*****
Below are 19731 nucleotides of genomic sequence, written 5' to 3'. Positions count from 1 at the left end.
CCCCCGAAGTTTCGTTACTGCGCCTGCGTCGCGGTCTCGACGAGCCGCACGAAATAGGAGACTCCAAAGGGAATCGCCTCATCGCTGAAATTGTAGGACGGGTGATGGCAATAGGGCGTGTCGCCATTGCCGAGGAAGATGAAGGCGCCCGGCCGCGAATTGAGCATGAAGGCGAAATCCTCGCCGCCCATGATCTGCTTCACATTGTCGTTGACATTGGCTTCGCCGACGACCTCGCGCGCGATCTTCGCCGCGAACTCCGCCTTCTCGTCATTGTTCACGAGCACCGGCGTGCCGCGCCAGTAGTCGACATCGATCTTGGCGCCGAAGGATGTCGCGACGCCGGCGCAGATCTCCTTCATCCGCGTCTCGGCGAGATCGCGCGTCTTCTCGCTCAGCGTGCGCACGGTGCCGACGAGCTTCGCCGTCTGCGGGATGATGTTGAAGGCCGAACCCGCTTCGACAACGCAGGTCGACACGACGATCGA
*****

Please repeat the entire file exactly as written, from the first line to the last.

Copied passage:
Below are 19731 nucleotides of genomic sequence, written 5' to 3'. Positions count from 1 at the left end.
CCCCCGAAGTTTCGTTACTGCGCCTGCGTCGCGGTCTCGACGAGCCGCACGAAATAGGAGACTCCAAAGGGAATCGCCTCATCGCTGAAATTGTAGGACGGGTGATGGCAATAGGGCGTGTCGCCATTGCCGAGGAAGATGAAGGCGCCCGGCCGCGAATTGAGCATGAAGGCGAAATCCTCGCCGCCCATGATCTGCTTCACATTGTCGTTGACATTGGCTTCGCCGACGACCTCGCGCGCGATCTTCGCCGCGAACTCCGCCTTCTCGTCATTGTTCACGAGCACCGGCGTGCCGCGCCAGTAGTCGACATCGATCTTGGCGCCGAAGGATGTCGCGACGCCGGCGCAGATCTCCTTCATCCGCGTCTCGGCGAGATCGCGCGTCTTCTCGCTCAGCGTGCGCACGGTGCCGACGAGCTTCGCCGTCTGCGGGATGATGTTGAAGGCCGAACCCGCTTCGACAACGCAGGTCGACACGACGATCGA